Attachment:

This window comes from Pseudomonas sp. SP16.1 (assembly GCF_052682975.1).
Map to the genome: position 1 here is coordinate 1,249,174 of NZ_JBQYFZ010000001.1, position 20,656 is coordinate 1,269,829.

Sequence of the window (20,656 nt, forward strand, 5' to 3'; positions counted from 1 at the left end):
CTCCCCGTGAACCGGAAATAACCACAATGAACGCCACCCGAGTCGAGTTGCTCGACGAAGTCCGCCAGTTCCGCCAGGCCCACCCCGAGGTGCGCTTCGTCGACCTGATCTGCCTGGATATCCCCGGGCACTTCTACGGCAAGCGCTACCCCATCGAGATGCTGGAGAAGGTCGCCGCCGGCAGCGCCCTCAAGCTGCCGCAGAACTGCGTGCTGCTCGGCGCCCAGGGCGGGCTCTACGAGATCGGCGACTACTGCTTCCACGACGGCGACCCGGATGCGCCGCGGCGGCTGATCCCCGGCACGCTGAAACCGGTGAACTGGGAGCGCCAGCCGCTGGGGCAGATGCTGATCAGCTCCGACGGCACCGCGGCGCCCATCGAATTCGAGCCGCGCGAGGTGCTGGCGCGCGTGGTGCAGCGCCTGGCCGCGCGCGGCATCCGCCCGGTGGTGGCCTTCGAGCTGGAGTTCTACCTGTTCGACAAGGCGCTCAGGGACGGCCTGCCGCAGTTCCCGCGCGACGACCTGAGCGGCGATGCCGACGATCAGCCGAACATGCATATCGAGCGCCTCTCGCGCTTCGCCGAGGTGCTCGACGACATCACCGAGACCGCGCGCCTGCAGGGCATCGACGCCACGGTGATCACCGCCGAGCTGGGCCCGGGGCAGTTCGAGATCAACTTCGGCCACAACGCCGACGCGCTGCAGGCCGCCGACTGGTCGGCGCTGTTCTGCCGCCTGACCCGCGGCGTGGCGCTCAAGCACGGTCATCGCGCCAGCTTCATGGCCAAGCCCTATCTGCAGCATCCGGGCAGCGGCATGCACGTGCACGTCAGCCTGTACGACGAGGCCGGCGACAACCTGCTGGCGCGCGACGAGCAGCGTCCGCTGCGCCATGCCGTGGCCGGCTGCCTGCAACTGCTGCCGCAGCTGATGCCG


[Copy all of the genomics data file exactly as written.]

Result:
This window comes from Pseudomonas sp. SP16.1 (assembly GCF_052682975.1).
Map to the genome: position 1 here is coordinate 1,249,174 of NZ_JBQYFZ010000001.1, position 20,656 is coordinate 1,269,829.

Sequence of the window (20,656 nt, forward strand, 5' to 3'; positions counted from 1 at the left end):
CTCCCCGTGAACCGGAAATAACCACAATGAACGCCACCCGAGTCGAGTTGCTCGACGAAGTCCGCCAGTTCCGCCAGGCCCACCCCGAGGTGCGCTTCGTCGACCTGATCTGCCTGGATATCCCCGGGCACTTCTACGGCAAGCGCTACCCCATCGAGATGCTGGAGAAGGTCGCCGCCGGCAGCGCCCTCAAGCTGCCGCAGAACTGCGTGCTGCTCGGCGCCCAGGGCGGGCTCTACGAGATCGGCGACTACTGCTTCCACGACGGCGACCCGGATGCGCCGCGGCGGCTGATCCCCGGCACGCTGAAACCGGTGAACTGGGAGCGCCAGCCGCTGGGGCAGATGCTGATCAGCTCCGACGGCACCGCGGCGCCCATCGAATTCGAGCCGCGCGAGGTGCTGGCGCGCGTGGTGCAGCGCCTGGCCGCGCGCGGCATCCGCCCGGTGGTGGCCTTCGAGCTGGAGTTCTACCTGTTCGACAAGGCGCTCAGGGACGGCCTGCCGCAGTTCCCGCGCGACGACCTGAGCGGCGATGCCGACGATCAGCCGAACATGCATATCGAGCGCCTCTCGCGCTTCGCCGAGGTGCTCGACGACATCACCGAGACCGCGCGCCTGCAGGGCATCGACGCCACGGTGATCACCGCCGAGCTGGGCCCGGGGCAGTTCGAGATCAACTTCGGCCACAACGCCGACGCGCTGCAGGCCGCCGACTGGTCGGCGCTGTTCTGCCGCCTGACCCGCGGCGTGGCGCTCAAGCACGGTCATCGCGCCAGCTTCATGGCCAAGCCCTATCTGCAGCATCCGGGCAGCGGCATGCACGTGCACGTCAGCCTGTACGACGAGGCCGGCGACAACCTGCTGGCGCGCGACGAGCAGCGTCCGCTGCGCCATGCCGTGGCCGGCTGCCTGCAACTGCTGCCGCAGCTGATGCCG